Monday, July 11, 2011

L'alto motore novo splendore a ciel prepara

Peter Paul Rubens, Jupiter and Callisto, 1613
Francesco Cavalli's 1651 opera Calisto has its origins in the mid-seventeenth century heyday of Venetian opera, when composers and librettists scrambled to keep up with the demands of a voracious public (recording here; synopsis here.) Its three-act structure was just becoming standardized; its libretto was the last of his long-term artistic partnership with Giovanni Faustini. Calisto intertwines mythological narratives in what Wendy Beth Heller has called the "essentially inaccessible... realms" of Arcadia and the cosmos, reimagining the Ovidian tale of Calisto as a parable of female desire, and staging the paradox of Diana in love. In Venice, it was not a success. In Brooklyn, however, with the Vertical Player Repertory performing in the shabby-romantic courtyard of Proteus Gowanus, it held its audience enthralled. Ably sung by a youthful and energetic cast, the opera also benefited from creative use of its space. A small ensemble of period instruments, led by Jennifer Peterson at the harpsichord, provided unexpectedly full sound. The comic tone chosen for the unfolding of the plot devices was in better keeping with the seventeenth-century spirit than my own, but the VPR's interpretation of the opera's fantastical elements was an admirable example of doing much with little. Arcadia was evoked by a profusion of potted plants; the gods descended from the heavens on an ancient fire escape; dancers embodied the stags of Diana and Juno's peacocks. On the whole, it all worked remarkably well.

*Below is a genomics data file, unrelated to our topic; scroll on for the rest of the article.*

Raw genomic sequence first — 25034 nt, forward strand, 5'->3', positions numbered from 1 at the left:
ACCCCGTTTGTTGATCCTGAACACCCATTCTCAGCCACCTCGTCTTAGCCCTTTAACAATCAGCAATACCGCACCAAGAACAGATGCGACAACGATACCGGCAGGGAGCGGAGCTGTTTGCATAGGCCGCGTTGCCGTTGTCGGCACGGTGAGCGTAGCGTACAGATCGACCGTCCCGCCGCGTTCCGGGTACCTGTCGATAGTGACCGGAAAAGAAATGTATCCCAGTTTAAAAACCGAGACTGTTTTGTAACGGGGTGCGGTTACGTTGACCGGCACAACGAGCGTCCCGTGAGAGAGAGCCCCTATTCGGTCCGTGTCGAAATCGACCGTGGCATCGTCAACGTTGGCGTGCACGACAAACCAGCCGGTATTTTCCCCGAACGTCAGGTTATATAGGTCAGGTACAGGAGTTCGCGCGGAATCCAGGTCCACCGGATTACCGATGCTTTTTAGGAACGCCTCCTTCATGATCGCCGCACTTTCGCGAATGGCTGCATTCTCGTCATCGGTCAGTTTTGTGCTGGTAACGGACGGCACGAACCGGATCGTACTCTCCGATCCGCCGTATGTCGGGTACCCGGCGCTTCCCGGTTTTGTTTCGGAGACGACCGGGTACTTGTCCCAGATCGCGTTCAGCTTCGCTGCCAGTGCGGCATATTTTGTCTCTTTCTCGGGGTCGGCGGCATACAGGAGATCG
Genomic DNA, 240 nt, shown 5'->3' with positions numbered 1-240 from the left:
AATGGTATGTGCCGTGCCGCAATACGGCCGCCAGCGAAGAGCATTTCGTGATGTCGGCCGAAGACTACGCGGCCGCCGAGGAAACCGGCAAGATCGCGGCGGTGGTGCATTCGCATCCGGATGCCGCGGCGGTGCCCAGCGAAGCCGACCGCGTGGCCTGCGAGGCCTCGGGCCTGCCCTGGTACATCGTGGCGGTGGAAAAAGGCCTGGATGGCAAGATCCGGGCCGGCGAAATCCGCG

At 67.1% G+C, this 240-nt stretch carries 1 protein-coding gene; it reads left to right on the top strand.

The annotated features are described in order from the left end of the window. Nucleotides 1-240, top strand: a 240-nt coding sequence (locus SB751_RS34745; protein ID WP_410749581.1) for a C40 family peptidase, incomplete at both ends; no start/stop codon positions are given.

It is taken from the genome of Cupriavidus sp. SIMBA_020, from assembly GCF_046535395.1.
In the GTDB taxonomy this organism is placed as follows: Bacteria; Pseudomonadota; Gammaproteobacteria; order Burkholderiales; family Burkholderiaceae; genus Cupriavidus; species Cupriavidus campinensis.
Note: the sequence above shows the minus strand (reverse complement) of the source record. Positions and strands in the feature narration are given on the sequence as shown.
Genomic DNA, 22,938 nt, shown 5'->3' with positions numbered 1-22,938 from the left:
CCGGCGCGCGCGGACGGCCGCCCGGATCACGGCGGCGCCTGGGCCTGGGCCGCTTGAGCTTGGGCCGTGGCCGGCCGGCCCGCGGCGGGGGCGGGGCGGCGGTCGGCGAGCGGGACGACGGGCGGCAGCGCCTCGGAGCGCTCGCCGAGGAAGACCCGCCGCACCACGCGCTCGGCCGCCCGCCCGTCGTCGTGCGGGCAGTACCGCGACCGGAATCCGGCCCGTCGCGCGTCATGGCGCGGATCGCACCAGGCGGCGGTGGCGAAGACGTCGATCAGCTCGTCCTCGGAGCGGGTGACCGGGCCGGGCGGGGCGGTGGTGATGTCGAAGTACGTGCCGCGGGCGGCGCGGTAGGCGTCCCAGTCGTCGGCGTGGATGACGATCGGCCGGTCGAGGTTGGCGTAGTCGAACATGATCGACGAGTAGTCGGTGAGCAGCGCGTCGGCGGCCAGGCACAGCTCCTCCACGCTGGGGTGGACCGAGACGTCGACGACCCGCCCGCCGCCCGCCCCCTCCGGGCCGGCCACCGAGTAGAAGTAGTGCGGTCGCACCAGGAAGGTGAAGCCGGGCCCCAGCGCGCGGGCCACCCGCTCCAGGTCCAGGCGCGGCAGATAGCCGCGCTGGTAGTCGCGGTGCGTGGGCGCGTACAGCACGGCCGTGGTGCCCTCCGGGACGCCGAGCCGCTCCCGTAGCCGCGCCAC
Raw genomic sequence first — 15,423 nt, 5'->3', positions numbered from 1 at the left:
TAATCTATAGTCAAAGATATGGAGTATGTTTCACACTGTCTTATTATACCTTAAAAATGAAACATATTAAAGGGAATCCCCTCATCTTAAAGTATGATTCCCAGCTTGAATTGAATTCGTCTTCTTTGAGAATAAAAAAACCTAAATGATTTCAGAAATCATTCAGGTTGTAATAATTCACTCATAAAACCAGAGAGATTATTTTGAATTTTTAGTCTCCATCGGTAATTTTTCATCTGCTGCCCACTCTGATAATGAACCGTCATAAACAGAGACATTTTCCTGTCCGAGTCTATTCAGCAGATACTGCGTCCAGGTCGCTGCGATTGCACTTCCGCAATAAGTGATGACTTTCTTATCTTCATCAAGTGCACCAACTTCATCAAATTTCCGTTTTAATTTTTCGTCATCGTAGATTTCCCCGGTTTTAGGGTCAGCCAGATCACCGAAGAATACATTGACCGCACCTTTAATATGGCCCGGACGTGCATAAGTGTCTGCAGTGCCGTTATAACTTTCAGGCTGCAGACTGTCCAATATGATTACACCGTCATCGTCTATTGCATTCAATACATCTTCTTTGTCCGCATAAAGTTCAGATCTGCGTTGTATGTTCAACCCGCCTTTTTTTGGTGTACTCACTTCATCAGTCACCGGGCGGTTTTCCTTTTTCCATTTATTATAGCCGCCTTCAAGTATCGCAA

Carracci, Diana and Endymion, from "The Loves of the Gods"
In the retinues of deities and demigods, Toby Newman made a convincingly eager Linfea, breathless with desire, while Nathan Baer was a sonorous Silvano, whose sly portrayal drew chuckles from the audience.  The Juno of Judith Barnes may not have achieved tragic grandeur, but she avoided caricature, and her indictment of wayward husbands carried bite as well as pathos. Joseph Hill sang Destiny in the prologue, but came into his own, vocally and dramatically, as the Satyr, self-satisfied, lusty, and gleefully vulgar. Both in amorous confidence and disappointment he sang vividly. The role of Pan did not afford Nicholas Tamagna the opportunity to shine as he did earlier this summer in Mitridate, but he sang with rich, expressive tone and gave a charismatic dramatic portrayal. Aram Tchobanian made an aptly oily Mercury, though I could have wished for more vocal and dramatic subtlety. Mezzo-soprano Hayden DeWitt made a thoroughly winsome Endymion, clad as a student. I thought she gained in vocal security over the course of the evening, and the vicissitudes of her boyish adoration for Diana were charmingly acted. VPR's production made the choice to have the role of the disguised god sung by Diana-acting-Jove rather than Jove-singing-as-Diana, which I appreciated from a dramatic standpoint, but it left me wishing that bass Mathew Curran had more to do. Noble of voice and presence, he sang with beautiful warmth and fine attention to text. In the Cavalli/Faustini account of Jove's relationship with Calisto, they confusingly develop a mutual affection despite the fact that Calisto's initial ecstatic, amorous response is (she thinks) to the advances of Diana. So Curran's sympathetic presence was not as jarring as it might have been.